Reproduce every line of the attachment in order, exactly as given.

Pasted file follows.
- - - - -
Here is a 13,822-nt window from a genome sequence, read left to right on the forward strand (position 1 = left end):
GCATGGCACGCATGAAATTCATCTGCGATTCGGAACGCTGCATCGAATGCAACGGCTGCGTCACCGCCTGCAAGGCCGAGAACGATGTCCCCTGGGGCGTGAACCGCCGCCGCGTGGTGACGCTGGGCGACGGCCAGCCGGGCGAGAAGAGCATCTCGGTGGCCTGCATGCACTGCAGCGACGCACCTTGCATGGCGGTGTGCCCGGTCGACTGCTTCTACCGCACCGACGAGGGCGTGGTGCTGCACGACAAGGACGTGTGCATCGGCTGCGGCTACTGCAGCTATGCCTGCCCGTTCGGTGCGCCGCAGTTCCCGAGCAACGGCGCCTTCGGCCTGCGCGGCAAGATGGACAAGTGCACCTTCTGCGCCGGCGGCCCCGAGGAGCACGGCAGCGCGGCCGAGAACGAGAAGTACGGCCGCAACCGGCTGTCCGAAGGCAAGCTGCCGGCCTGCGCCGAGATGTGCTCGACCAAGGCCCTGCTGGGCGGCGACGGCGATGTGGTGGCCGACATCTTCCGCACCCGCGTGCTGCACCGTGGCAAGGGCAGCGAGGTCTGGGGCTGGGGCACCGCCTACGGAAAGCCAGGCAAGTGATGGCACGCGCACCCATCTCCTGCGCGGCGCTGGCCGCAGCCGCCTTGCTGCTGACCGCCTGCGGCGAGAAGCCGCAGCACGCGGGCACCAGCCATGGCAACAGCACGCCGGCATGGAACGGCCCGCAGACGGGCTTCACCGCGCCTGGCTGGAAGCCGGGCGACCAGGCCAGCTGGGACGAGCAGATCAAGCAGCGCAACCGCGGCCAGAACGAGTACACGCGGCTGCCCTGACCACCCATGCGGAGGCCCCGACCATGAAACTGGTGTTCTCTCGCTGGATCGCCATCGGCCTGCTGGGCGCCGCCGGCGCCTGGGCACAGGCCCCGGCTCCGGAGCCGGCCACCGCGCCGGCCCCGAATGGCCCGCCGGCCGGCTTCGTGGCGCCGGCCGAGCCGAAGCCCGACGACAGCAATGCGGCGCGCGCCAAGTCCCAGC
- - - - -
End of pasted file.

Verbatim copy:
Here is a 13,822-nt window from a genome sequence, read left to right on the forward strand (position 1 = left end):
GCATGGCACGCATGAAATTCATCTGCGATTCGGAACGCTGCATCGAATGCAACGGCTGCGTCACCGCCTGCAAGGCCGAGAACGATGTCCCCTGGGGCGTGAACCGCCGCCGCGTGGTGACGCTGGGCGACGGCCAGCCGGGCGAGAAGAGCATCTCGGTGGCCTGCATGCACTGCAGCGACGCACCTTGCATGGCGGTGTGCCCGGTCGACTGCTTCTACCGCACCGACGAGGGCGTGGTGCTGCACGACAAGGACGTGTGCATCGGCTGCGGCTACTGCAGCTATGCCTGCCCGTTCGGTGCGCCGCAGTTCCCGAGCAACGGCGCCTTCGGCCTGCGCGGCAAGATGGACAAGTGCACCTTCTGCGCCGGCGGCCCCGAGGAGCACGGCAGCGCGGCCGAGAACGAGAAGTACGGCCGCAACCGGCTGTCCGAAGGCAAGCTGCCGGCCTGCGCCGAGATGTGCTCGACCAAGGCCCTGCTGGGCGGCGACGGCGATGTGGTGGCCGACATCTTCCGCACCCGCGTGCTGCACCGTGGCAAGGGCAGCGAGGTCTGGGGCTGGGGCACCGCCTACGGAAAGCCAGGCAAGTGATGGCACGCGCACCCATCTCCTGCGCGGCGCTGGCCGCAGCCGCCTTGCTGCTGACCGCCTGCGGCGAGAAGCCGCAGCACGCGGGCACCAGCCATGGCAACAGCACGCCGGCATGGAACGGCCCGCAGACGGGCTTCACCGCGCCTGGCTGGAAGCCGGGCGACCAGGCCAGCTGGGACGAGCAGATCAAGCAGCGCAACCGCGGCCAGAACGAGTACACGCGGCTGCCCTGACCACCCATGCGGAGGCCCCGACCATGAAACTGGTGTTCTCTCGCTGGATCGCCATCGGCCTGCTGGGCGCCGCCGGCGCCTGGGCACAGGCCCCGGCTCCGGAGCCGGCCACCGCGCCGGCCCCGAATGGCCCGCCGGCCGGCTTCGTGGCGCCGGCCGAGCCGAAGCCCGACGACAGCAATGCGGCGCGCGCCAAGTCCCAGC